The second panel was chaired by Prof. Dr. Jane Willems, Associate Professor at Tsinghua University in Beijing (China). She coordinated the discussion about a transnational legal order in international commercial arbitration. Four panelists provided their individual insights into this question: Pedro Lacasa, Lawyer from the Universidad Nacional de Asunción in Paraguay, addressed the possibility of a transnational legal order specifically in the context of interim measures. Lilit Nagapetyan, Ph.D. candidate at Queen Mary University of London, discussed whether the notion of a transnational legal order could help formulate a more homogeneous and predictable legal framework to respond to allegations of corruption in international arbitration proceedings. Maryam Pourrahin, Ph.D. candidate at Tilburg University, focused on common rules applicable to disputes emerging under FRAND (“Fair, Reasonable, and Non-Discriminatory”) terms for the use of patents. The panel was rounded up with a review of the current status of the 1958 New York Convention in U.S. judicial practice, presented by Oluwaseun O. Ajayi, Senior Attorney at the Office of General Counsel, Government Accountability Office (GAO) in Washington, D.C.

The third panel, which was held on the morning of Thursday, November 11, 2021, was chaired by Prof. Dr. Rodrigo Polanco Lazo, Legal Counsel for Hispanic Legal Systems at the Swiss Institute of Comparative Law (Switzerland). This panel covered the notion of transnational legal order in international investment arbitration. Prof. Dr. Mary Mitsi, Lecturer in Commercial Law at Queen Mary University of London, discussed the extent to which there exists a dialogue between legal systems, arbitrators, and judges. Her research revealed a useful insight into how legal concepts spread across arbitral awards by the force of their reasonableness, and how this practice leads to increased unification of the law of international investment protection. Prof. Dr. Andres Talavera from the Universidad del Pacífico in Lima (Peru) added to Mary Mitsi’s explanation and argued for the emergence of a “transnational investment treaty lex” or “Transit Lex,” in alluding to the notion of “lex mercatoria.” Ioana Bratu, Legal Counsel at GE Renewable Energy in London, focused on the EU Court of Justice’s practice with preliminary rulings cases to maintain and nurture the EU’s persistent objection against the formation of a transnational legal order in international arbitration, especially in investment arbitration. Prof. Dr. Qingxiu Bu, Associate Professor and Chair of the Global Law Initiative at Sussex Law School, explained about the challenges that China faces with the very notion of arbitrability of antitrust disputes as an obstacle to international arbitration in the country. He explained this issue in light of the recent landmark case in Shell v. Huili, which is regarded as a sign of enabling antitrust arbitration in China.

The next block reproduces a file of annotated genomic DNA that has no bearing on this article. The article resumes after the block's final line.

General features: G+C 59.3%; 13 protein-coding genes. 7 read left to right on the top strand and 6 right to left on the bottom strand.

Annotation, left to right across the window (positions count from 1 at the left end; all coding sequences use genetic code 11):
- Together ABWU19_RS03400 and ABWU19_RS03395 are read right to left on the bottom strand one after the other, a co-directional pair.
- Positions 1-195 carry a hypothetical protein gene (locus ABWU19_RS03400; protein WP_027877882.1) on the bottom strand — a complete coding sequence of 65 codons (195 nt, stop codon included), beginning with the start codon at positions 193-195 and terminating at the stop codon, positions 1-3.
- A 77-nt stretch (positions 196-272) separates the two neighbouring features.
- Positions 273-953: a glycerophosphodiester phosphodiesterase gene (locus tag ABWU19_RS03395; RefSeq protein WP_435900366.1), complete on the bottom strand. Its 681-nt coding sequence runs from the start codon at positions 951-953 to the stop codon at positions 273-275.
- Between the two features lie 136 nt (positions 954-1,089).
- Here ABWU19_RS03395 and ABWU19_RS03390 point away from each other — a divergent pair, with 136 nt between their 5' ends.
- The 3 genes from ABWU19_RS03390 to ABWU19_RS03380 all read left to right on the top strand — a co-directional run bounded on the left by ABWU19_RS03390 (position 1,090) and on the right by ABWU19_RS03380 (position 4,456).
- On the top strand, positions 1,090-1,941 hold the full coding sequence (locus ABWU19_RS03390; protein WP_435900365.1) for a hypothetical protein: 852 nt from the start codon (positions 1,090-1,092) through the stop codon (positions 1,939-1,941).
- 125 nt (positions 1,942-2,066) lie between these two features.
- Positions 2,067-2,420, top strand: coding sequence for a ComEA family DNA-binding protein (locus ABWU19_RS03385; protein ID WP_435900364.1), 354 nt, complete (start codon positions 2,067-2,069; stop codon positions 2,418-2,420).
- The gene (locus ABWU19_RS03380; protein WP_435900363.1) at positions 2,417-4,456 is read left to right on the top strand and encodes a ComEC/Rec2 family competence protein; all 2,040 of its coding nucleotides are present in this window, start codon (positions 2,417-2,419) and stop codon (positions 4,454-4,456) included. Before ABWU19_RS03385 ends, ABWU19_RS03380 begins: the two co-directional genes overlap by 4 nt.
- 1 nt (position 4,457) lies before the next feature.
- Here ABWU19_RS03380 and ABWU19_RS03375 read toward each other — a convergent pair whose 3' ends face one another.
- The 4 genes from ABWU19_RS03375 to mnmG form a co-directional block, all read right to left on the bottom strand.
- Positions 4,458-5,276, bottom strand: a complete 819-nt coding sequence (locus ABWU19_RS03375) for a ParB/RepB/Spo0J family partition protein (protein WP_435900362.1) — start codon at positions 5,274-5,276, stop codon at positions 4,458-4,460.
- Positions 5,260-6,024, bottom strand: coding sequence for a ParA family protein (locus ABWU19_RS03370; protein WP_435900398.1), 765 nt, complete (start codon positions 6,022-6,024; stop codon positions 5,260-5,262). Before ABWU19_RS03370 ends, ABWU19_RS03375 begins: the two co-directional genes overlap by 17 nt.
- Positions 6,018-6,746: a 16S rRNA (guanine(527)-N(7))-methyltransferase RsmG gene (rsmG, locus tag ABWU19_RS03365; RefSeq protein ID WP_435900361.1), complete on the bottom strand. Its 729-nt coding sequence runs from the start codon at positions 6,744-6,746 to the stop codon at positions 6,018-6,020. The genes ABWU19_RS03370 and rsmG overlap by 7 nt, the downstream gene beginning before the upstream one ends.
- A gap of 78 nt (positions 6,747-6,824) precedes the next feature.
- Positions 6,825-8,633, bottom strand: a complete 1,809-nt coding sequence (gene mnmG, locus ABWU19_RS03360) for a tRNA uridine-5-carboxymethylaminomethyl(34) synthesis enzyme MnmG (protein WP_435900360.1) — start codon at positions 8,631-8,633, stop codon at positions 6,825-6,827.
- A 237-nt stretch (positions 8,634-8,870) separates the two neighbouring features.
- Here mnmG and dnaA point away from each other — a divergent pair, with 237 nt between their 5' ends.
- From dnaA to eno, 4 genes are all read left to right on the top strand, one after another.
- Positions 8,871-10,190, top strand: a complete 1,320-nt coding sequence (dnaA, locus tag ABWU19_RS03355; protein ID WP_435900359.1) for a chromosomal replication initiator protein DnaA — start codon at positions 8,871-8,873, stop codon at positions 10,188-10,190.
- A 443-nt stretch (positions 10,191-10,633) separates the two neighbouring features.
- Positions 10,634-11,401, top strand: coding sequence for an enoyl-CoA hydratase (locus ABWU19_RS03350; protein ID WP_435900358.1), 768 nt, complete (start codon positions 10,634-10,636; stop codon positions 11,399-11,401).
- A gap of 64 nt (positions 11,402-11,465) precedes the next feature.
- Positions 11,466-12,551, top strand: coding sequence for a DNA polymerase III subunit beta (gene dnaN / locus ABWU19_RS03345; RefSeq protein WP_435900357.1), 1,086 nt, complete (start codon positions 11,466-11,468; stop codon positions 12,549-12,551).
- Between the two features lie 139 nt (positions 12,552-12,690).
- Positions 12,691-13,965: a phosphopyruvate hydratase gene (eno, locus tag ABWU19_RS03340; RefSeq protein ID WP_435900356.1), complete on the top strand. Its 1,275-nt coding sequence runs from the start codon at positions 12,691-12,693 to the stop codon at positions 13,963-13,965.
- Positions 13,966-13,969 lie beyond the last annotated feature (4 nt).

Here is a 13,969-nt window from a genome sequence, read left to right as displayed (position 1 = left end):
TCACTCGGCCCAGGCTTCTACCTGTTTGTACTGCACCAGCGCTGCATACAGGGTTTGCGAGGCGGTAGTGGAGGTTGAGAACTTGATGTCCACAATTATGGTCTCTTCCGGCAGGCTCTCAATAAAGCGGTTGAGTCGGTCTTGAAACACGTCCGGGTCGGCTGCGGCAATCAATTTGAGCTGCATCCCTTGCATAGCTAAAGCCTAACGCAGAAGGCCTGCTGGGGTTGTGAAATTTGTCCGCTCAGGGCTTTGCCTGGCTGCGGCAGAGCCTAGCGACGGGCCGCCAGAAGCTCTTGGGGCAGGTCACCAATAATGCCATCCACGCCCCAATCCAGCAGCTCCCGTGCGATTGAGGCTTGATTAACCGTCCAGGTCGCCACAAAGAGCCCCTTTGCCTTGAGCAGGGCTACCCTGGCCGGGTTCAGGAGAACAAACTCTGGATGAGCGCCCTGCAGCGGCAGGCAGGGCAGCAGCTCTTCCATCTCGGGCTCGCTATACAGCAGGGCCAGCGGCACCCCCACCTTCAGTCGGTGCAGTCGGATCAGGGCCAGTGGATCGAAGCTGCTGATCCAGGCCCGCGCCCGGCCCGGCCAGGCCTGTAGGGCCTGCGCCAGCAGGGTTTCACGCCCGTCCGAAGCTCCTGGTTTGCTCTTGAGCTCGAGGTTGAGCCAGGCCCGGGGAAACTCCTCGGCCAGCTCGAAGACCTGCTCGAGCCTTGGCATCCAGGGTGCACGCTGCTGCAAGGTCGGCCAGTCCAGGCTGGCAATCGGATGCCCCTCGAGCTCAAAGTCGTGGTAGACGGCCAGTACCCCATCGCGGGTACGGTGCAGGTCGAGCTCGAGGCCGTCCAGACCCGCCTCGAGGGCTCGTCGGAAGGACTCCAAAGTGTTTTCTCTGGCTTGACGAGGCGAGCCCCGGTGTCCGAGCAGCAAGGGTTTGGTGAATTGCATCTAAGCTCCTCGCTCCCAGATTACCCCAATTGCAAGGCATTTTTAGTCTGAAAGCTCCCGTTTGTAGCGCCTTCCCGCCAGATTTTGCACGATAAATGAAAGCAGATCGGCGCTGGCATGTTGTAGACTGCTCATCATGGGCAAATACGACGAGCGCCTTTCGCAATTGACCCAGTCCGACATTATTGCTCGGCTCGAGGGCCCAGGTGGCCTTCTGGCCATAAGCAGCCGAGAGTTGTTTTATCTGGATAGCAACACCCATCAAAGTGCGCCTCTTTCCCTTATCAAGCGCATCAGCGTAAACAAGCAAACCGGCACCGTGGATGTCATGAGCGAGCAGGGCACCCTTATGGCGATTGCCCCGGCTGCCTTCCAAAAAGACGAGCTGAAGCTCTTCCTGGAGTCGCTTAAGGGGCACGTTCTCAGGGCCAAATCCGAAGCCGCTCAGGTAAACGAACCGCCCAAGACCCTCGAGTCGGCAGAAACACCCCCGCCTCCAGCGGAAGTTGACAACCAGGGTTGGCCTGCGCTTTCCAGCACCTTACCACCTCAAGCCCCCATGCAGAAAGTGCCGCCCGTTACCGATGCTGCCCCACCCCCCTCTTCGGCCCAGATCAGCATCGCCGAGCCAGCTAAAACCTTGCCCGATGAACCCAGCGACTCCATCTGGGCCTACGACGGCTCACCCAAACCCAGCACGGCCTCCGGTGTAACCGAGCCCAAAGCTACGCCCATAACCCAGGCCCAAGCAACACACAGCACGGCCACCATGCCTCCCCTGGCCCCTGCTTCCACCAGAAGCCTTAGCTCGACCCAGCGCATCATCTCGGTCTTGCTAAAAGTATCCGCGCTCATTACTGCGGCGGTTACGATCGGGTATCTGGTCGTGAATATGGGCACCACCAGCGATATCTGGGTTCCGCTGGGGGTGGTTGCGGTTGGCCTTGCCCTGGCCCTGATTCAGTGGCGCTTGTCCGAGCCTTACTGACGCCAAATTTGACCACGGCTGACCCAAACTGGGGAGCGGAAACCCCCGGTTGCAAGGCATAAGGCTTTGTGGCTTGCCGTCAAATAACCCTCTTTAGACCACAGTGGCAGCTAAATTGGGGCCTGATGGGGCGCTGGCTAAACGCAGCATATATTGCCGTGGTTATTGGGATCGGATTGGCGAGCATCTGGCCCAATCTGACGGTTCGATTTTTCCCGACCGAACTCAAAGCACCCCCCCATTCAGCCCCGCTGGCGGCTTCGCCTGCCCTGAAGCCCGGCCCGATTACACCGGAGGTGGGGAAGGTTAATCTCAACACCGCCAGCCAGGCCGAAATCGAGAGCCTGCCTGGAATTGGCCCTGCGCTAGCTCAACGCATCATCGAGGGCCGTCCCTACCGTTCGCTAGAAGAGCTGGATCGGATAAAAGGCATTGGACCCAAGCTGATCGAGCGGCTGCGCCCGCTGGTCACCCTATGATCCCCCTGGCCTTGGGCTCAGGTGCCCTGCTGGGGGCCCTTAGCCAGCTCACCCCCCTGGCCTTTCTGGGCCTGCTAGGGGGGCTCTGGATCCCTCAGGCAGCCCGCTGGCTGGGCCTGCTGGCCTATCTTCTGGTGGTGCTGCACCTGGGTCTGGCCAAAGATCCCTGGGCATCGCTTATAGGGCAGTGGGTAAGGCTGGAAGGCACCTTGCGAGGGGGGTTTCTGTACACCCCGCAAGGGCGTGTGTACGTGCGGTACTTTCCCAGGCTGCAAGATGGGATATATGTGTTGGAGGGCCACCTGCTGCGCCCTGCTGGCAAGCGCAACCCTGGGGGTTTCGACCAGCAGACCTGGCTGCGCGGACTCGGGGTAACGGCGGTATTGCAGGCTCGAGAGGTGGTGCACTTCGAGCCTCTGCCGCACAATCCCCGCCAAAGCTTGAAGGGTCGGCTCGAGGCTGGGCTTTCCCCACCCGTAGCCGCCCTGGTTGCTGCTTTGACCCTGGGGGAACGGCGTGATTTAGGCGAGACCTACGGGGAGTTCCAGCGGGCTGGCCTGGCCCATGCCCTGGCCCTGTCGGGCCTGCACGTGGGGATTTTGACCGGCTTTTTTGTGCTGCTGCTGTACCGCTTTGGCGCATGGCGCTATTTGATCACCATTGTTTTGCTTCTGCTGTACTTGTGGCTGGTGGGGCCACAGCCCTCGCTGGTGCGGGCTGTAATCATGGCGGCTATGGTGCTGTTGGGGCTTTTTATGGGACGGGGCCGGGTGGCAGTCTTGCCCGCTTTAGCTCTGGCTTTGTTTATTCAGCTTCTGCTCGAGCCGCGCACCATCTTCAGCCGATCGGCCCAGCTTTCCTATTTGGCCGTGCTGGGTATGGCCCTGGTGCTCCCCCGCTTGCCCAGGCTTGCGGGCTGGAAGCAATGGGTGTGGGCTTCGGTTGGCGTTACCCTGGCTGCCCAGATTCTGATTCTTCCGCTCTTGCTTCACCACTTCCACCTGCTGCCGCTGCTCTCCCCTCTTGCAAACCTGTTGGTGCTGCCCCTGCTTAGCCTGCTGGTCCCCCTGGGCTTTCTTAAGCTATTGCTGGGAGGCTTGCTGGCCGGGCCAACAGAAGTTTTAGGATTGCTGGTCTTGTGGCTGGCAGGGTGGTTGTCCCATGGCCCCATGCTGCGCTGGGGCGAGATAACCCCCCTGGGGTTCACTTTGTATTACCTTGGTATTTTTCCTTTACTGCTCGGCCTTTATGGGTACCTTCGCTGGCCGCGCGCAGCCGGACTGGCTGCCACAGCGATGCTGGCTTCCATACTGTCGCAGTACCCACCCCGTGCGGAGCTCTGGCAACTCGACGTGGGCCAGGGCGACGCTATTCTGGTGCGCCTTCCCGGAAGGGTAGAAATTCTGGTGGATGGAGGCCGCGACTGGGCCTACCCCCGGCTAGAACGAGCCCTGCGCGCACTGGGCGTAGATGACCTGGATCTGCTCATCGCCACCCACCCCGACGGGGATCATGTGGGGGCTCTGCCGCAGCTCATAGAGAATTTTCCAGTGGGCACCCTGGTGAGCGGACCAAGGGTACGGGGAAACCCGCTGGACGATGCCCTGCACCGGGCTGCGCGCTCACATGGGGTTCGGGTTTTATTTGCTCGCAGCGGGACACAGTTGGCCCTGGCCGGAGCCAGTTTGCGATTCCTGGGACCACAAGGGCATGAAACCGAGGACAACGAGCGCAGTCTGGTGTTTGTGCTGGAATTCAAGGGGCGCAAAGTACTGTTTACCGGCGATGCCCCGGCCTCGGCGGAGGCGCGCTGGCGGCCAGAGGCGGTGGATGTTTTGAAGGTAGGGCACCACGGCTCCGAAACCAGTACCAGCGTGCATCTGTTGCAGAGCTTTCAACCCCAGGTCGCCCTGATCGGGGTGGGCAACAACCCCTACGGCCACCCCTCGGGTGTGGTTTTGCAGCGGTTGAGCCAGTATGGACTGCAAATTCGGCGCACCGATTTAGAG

The fourth and final panel was a monographic focus on preventing disputes, the fight against corruption, and the role of international arbitration. The penal was chaired by Prof. Dr. Krista Nadakavukaren Schefer, and included Aloysius Llamzon, Partner at King & Spalding, Washington, D.C., Lucinda Low, Partner at Steptoe & Johnson, Washington, D.C., and Roberto Echandi from the World Bank Group. These scholars and practitioners with extensive experience in anti-corruption matters discussed how certain early warning mechanisms, red flags, and other forms of issue tracking may help curtail the pernicious effects of corruption in large investment projects. However, the experts also acknowledged the huge challenges and complexities involved in the early detection and fight against corruption.

Finally, Prof. Dr. Horacio A. Grigera Naón, and Prof. Dr. Krista Nadakavukaren Schefer, closed the event. The papers will be published in early 2022 in a special issue of Transnational Dispute Management (TDM), a prominent publication on topics related to international arbitration.